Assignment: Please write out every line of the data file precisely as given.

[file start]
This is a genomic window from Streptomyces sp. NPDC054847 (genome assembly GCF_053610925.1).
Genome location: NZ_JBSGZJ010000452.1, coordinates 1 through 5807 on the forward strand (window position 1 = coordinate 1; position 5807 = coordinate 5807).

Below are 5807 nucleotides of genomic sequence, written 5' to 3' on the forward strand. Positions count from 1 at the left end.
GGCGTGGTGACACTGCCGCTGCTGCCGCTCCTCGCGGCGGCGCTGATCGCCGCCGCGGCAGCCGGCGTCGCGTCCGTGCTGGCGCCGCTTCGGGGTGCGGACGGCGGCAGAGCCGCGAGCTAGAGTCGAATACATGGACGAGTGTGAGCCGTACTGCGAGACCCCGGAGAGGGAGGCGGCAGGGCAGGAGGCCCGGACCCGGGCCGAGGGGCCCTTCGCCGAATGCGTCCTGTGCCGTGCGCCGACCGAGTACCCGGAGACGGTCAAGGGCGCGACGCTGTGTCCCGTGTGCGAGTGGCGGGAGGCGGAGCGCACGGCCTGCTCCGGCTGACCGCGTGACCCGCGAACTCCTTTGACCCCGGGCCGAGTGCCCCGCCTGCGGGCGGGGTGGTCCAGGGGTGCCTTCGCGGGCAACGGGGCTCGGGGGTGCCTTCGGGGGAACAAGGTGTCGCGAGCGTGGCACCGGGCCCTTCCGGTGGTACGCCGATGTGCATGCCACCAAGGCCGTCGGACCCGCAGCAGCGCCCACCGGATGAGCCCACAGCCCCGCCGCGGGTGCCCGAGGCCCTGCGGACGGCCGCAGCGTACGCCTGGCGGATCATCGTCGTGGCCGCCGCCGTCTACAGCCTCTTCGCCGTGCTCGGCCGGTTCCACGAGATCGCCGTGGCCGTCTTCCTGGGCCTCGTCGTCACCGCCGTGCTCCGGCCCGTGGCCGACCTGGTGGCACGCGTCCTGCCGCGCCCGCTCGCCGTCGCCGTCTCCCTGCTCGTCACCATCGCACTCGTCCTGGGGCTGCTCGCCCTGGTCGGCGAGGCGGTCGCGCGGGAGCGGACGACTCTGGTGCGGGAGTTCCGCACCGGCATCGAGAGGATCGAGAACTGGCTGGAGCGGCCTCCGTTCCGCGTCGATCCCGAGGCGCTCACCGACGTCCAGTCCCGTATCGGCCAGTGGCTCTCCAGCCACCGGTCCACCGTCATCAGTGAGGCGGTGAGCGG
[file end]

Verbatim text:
This is a genomic window from Streptomyces sp. NPDC054847 (genome assembly GCF_053610925.1).
Genome location: NZ_JBSGZJ010000452.1, coordinates 1 through 5807 on the forward strand (window position 1 = coordinate 1; position 5807 = coordinate 5807).

Below are 5807 nucleotides of genomic sequence, written 5' to 3' on the forward strand. Positions count from 1 at the left end.
GGCGTGGTGACACTGCCGCTGCTGCCGCTCCTCGCGGCGGCGCTGATCGCCGCCGCGGCAGCCGGCGTCGCGTCCGTGCTGGCGCCGCTTCGGGGTGCGGACGGCGGCAGAGCCGCGAGCTAGAGTCGAATACATGGACGAGTGTGAGCCGTACTGCGAGACCCCGGAGAGGGAGGCGGCAGGGCAGGAGGCCCGGACCCGGGCCGAGGGGCCCTTCGCCGAATGCGTCCTGTGCCGTGCGCCGACCGAGTACCCGGAGACGGTCAAGGGCGCGACGCTGTGTCCCGTGTGCGAGTGGCGGGAGGCGGAGCGCACGGCCTGCTCCGGCTGACCGCGTGACCCGCGAACTCCTTTGACCCCGGGCCGAGTGCCCCGCCTGCGGGCGGGGTGGTCCAGGGGTGCCTTCGCGGGCAACGGGGCTCGGGGGTGCCTTCGGGGGAACAAGGTGTCGCGAGCGTGGCACCGGGCCCTTCCGGTGGTACGCCGATGTGCATGCCACCAAGGCCGTCGGACCCGCAGCAGCGCCCACCGGATGAGCCCACAGCCCCGCCGCGGGTGCCCGAGGCCCTGCGGACGGCCGCAGCGTACGCCTGGCGGATCATCGTCGTGGCCGCCGCCGTCTACAGCCTCTTCGCCGTGCTCGGCCGGTTCCACGAGATCGCCGTGGCCGTCTTCCTGGGCCTCGTCGTCACCGCCGTGCTCCGGCCCGTGGCCGACCTGGTGGCACGCGTCCTGCCGCGCCCGCTCGCCGTCGCCGTCTCCCTGCTCGTCACCATCGCACTCGTCCTGGGGCTGCTCGCCCTGGTCGGCGAGGCGGTCGCGCGGGAGCGGACGACTCTGGTGCGGGAGTTCCGCACCGGCATCGAGAGGATCGAGAACTGGCTGGAGCGGCCTCCGTTCCGCGTCGATCCCGAGGCGCTCACCGACGTCCAGTCCCGTATCGGCCAGTGGCTCTCCAGCCACCGGTCCACCGTCATCAGTGAGGCGGTGAGCGG